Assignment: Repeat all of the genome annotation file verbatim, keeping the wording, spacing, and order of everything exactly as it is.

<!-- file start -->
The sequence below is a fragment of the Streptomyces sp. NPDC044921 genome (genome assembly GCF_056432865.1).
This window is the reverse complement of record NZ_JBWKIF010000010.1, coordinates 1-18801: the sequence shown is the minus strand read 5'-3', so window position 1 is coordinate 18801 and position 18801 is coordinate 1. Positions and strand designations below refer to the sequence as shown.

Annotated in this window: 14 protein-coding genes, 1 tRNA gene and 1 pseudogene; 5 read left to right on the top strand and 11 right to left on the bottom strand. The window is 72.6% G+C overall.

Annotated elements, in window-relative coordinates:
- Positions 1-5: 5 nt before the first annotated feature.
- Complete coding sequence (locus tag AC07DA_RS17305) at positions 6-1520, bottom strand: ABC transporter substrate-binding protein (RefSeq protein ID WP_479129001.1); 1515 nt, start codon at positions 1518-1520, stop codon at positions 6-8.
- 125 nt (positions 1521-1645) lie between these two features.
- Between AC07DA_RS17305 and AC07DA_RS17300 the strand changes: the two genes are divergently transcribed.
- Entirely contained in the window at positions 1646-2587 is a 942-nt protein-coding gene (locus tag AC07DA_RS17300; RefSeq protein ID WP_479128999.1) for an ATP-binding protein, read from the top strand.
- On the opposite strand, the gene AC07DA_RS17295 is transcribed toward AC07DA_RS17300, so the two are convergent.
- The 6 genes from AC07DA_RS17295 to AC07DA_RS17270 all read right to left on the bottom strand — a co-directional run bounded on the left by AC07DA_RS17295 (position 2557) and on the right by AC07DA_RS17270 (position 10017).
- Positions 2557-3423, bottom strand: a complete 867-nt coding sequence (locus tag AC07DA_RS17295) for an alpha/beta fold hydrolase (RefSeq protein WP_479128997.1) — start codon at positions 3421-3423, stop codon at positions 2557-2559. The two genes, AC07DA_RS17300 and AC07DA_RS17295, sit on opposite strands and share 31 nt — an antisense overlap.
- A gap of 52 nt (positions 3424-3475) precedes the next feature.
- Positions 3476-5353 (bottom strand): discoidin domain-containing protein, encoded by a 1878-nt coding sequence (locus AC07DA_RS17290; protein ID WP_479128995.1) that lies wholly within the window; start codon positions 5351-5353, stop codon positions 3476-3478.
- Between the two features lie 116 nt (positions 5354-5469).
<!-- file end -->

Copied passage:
The sequence below is a fragment of the Streptomyces sp. NPDC044921 genome (genome assembly GCF_056432865.1).
This window is the reverse complement of record NZ_JBWKIF010000010.1, coordinates 1-18801: the sequence shown is the minus strand read 5'-3', so window position 1 is coordinate 18801 and position 18801 is coordinate 1. Positions and strand designations below refer to the sequence as shown.

Annotated in this window: 14 protein-coding genes, 1 tRNA gene and 1 pseudogene; 5 read left to right on the top strand and 11 right to left on the bottom strand. The window is 72.6% G+C overall.

Annotated elements, in window-relative coordinates:
- Positions 1-5: 5 nt before the first annotated feature.
- Complete coding sequence (locus tag AC07DA_RS17305) at positions 6-1520, bottom strand: ABC transporter substrate-binding protein (RefSeq protein ID WP_479129001.1); 1515 nt, start codon at positions 1518-1520, stop codon at positions 6-8.
- 125 nt (positions 1521-1645) lie between these two features.
- Between AC07DA_RS17305 and AC07DA_RS17300 the strand changes: the two genes are divergently transcribed.
- Entirely contained in the window at positions 1646-2587 is a 942-nt protein-coding gene (locus tag AC07DA_RS17300; RefSeq protein ID WP_479128999.1) for an ATP-binding protein, read from the top strand.
- On the opposite strand, the gene AC07DA_RS17295 is transcribed toward AC07DA_RS17300, so the two are convergent.
- The 6 genes from AC07DA_RS17295 to AC07DA_RS17270 all read right to left on the bottom strand — a co-directional run bounded on the left by AC07DA_RS17295 (position 2557) and on the right by AC07DA_RS17270 (position 10017).
- Positions 2557-3423, bottom strand: a complete 867-nt coding sequence (locus tag AC07DA_RS17295) for an alpha/beta fold hydrolase (RefSeq protein WP_479128997.1) — start codon at positions 3421-3423, stop codon at positions 2557-2559. The two genes, AC07DA_RS17300 and AC07DA_RS17295, sit on opposite strands and share 31 nt — an antisense overlap.
- A gap of 52 nt (positions 3424-3475) precedes the next feature.
- Positions 3476-5353 (bottom strand): discoidin domain-containing protein, encoded by a 1878-nt coding sequence (locus AC07DA_RS17290; protein ID WP_479128995.1) that lies wholly within the window; start codon positions 5351-5353, stop codon positions 3476-3478.
- Between the two features lie 116 nt (positions 5354-5469).